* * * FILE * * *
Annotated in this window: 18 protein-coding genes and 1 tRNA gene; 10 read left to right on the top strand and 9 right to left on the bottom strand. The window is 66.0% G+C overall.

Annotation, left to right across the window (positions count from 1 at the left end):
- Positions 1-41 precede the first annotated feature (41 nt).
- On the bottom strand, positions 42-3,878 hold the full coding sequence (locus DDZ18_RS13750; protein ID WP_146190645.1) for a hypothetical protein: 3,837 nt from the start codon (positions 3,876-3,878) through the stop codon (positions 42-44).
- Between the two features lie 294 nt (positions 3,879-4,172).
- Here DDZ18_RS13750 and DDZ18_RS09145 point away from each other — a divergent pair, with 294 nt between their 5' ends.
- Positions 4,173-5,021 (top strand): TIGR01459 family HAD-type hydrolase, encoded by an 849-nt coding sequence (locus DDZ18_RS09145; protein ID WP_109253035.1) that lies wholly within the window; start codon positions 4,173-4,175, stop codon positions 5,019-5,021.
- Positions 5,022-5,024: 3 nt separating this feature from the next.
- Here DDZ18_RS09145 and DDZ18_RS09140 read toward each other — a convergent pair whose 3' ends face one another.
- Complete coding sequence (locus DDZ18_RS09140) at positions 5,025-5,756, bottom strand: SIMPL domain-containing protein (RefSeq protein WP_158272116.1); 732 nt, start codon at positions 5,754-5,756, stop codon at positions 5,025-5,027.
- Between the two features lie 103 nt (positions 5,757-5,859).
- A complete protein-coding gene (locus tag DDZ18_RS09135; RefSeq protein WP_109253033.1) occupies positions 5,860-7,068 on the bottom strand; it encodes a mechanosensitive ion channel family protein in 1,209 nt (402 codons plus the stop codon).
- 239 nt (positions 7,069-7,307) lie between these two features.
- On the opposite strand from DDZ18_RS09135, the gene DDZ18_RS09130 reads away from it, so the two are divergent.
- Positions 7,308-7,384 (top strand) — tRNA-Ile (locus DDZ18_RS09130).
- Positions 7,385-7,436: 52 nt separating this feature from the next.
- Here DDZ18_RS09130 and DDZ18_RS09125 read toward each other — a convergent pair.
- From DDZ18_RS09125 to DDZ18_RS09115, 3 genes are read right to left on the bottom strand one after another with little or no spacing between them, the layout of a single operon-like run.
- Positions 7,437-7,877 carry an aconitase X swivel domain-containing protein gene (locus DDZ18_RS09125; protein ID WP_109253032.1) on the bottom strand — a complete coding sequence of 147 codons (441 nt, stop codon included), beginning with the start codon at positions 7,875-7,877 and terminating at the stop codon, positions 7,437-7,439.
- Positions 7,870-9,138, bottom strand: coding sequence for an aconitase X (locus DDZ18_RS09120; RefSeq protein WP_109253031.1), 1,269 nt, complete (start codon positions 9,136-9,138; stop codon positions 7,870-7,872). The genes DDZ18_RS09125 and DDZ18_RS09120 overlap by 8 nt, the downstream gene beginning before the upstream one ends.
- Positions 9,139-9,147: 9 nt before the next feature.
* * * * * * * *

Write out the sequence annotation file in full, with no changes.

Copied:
Annotated in this window: 18 protein-coding genes and 1 tRNA gene; 10 read left to right on the top strand and 9 right to left on the bottom strand. The window is 66.0% G+C overall.

Annotation, left to right across the window (positions count from 1 at the left end):
- Positions 1-41 precede the first annotated feature (41 nt).
- On the bottom strand, positions 42-3,878 hold the full coding sequence (locus DDZ18_RS13750; protein ID WP_146190645.1) for a hypothetical protein: 3,837 nt from the start codon (positions 3,876-3,878) through the stop codon (positions 42-44).
- Between the two features lie 294 nt (positions 3,879-4,172).
- Here DDZ18_RS13750 and DDZ18_RS09145 point away from each other — a divergent pair, with 294 nt between their 5' ends.
- Positions 4,173-5,021 (top strand): TIGR01459 family HAD-type hydrolase, encoded by an 849-nt coding sequence (locus DDZ18_RS09145; protein ID WP_109253035.1) that lies wholly within the window; start codon positions 4,173-4,175, stop codon positions 5,019-5,021.
- Positions 5,022-5,024: 3 nt separating this feature from the next.
- Here DDZ18_RS09145 and DDZ18_RS09140 read toward each other — a convergent pair whose 3' ends face one another.
- Complete coding sequence (locus DDZ18_RS09140) at positions 5,025-5,756, bottom strand: SIMPL domain-containing protein (RefSeq protein WP_158272116.1); 732 nt, start codon at positions 5,754-5,756, stop codon at positions 5,025-5,027.
- Between the two features lie 103 nt (positions 5,757-5,859).
- A complete protein-coding gene (locus tag DDZ18_RS09135; RefSeq protein WP_109253033.1) occupies positions 5,860-7,068 on the bottom strand; it encodes a mechanosensitive ion channel family protein in 1,209 nt (402 codons plus the stop codon).
- 239 nt (positions 7,069-7,307) lie between these two features.
- On the opposite strand from DDZ18_RS09135, the gene DDZ18_RS09130 reads away from it, so the two are divergent.
- Positions 7,308-7,384 (top strand) — tRNA-Ile (locus DDZ18_RS09130).
- Positions 7,385-7,436: 52 nt separating this feature from the next.
- Here DDZ18_RS09130 and DDZ18_RS09125 read toward each other — a convergent pair.
- From DDZ18_RS09125 to DDZ18_RS09115, 3 genes are read right to left on the bottom strand one after another with little or no spacing between them, the layout of a single operon-like run.
- Positions 7,437-7,877 carry an aconitase X swivel domain-containing protein gene (locus DDZ18_RS09125; protein ID WP_109253032.1) on the bottom strand — a complete coding sequence of 147 codons (441 nt, stop codon included), beginning with the start codon at positions 7,875-7,877 and terminating at the stop codon, positions 7,437-7,439.
- Positions 7,870-9,138, bottom strand: coding sequence for an aconitase X (locus DDZ18_RS09120; RefSeq protein WP_109253031.1), 1,269 nt, complete (start codon positions 9,136-9,138; stop codon positions 7,870-7,872). The genes DDZ18_RS09125 and DDZ18_RS09120 overlap by 8 nt, the downstream gene beginning before the upstream one ends.
- Positions 9,139-9,147: 9 nt before the next feature.